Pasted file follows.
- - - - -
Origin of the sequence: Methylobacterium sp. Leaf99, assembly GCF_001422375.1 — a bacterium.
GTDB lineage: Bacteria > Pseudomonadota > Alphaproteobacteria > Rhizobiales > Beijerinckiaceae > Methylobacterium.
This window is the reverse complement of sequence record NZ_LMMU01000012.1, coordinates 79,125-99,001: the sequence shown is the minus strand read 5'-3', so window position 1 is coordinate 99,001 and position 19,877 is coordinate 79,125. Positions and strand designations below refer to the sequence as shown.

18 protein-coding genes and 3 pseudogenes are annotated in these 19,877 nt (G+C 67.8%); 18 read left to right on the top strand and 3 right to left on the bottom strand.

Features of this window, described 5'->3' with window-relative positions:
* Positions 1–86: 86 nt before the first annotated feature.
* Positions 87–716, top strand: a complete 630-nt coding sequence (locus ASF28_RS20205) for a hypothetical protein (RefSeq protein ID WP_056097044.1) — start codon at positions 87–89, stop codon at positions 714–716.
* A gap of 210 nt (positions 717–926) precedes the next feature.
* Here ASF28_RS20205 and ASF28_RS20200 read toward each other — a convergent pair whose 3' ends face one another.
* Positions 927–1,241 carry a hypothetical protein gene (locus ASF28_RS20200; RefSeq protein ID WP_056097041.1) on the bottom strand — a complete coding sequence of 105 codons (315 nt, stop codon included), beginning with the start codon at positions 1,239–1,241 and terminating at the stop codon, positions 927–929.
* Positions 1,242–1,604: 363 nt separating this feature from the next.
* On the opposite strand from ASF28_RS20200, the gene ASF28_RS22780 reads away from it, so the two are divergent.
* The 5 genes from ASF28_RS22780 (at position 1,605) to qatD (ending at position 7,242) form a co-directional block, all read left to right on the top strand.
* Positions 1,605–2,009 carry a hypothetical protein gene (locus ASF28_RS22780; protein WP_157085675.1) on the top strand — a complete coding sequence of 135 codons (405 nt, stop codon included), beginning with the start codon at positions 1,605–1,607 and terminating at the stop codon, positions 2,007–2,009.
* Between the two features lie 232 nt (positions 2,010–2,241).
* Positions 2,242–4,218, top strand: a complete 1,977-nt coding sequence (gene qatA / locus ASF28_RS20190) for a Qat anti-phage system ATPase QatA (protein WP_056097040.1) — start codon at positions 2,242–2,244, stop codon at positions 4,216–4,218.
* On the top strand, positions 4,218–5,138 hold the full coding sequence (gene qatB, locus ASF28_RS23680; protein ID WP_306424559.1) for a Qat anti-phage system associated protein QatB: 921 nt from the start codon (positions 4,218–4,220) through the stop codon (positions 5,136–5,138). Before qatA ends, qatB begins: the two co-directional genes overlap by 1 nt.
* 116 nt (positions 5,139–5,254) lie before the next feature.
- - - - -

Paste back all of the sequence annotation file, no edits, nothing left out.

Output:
Origin of the sequence: Methylobacterium sp. Leaf99, assembly GCF_001422375.1 — a bacterium.
GTDB lineage: Bacteria > Pseudomonadota > Alphaproteobacteria > Rhizobiales > Beijerinckiaceae > Methylobacterium.
This window is the reverse complement of sequence record NZ_LMMU01000012.1, coordinates 79,125-99,001: the sequence shown is the minus strand read 5'-3', so window position 1 is coordinate 99,001 and position 19,877 is coordinate 79,125. Positions and strand designations below refer to the sequence as shown.

18 protein-coding genes and 3 pseudogenes are annotated in these 19,877 nt (G+C 67.8%); 18 read left to right on the top strand and 3 right to left on the bottom strand.

Features of this window, described 5'->3' with window-relative positions:
* Positions 1–86: 86 nt before the first annotated feature.
* Positions 87–716, top strand: a complete 630-nt coding sequence (locus ASF28_RS20205) for a hypothetical protein (RefSeq protein ID WP_056097044.1) — start codon at positions 87–89, stop codon at positions 714–716.
* A gap of 210 nt (positions 717–926) precedes the next feature.
* Here ASF28_RS20205 and ASF28_RS20200 read toward each other — a convergent pair whose 3' ends face one another.
* Positions 927–1,241 carry a hypothetical protein gene (locus ASF28_RS20200; RefSeq protein ID WP_056097041.1) on the bottom strand — a complete coding sequence of 105 codons (315 nt, stop codon included), beginning with the start codon at positions 1,239–1,241 and terminating at the stop codon, positions 927–929.
* Positions 1,242–1,604: 363 nt separating this feature from the next.
* On the opposite strand from ASF28_RS20200, the gene ASF28_RS22780 reads away from it, so the two are divergent.
* The 5 genes from ASF28_RS22780 (at position 1,605) to qatD (ending at position 7,242) form a co-directional block, all read left to right on the top strand.
* Positions 1,605–2,009 carry a hypothetical protein gene (locus ASF28_RS22780; protein WP_157085675.1) on the top strand — a complete coding sequence of 135 codons (405 nt, stop codon included), beginning with the start codon at positions 1,605–1,607 and terminating at the stop codon, positions 2,007–2,009.
* Between the two features lie 232 nt (positions 2,010–2,241).
* Positions 2,242–4,218, top strand: a complete 1,977-nt coding sequence (gene qatA / locus ASF28_RS20190) for a Qat anti-phage system ATPase QatA (protein WP_056097040.1) — start codon at positions 2,242–2,244, stop codon at positions 4,216–4,218.
* On the top strand, positions 4,218–5,138 hold the full coding sequence (gene qatB, locus ASF28_RS23680; protein ID WP_306424559.1) for a Qat anti-phage system associated protein QatB: 921 nt from the start codon (positions 4,218–4,220) through the stop codon (positions 5,136–5,138). Before qatA ends, qatB begins: the two co-directional genes overlap by 1 nt.
* 116 nt (positions 5,139–5,254) lie before the next feature.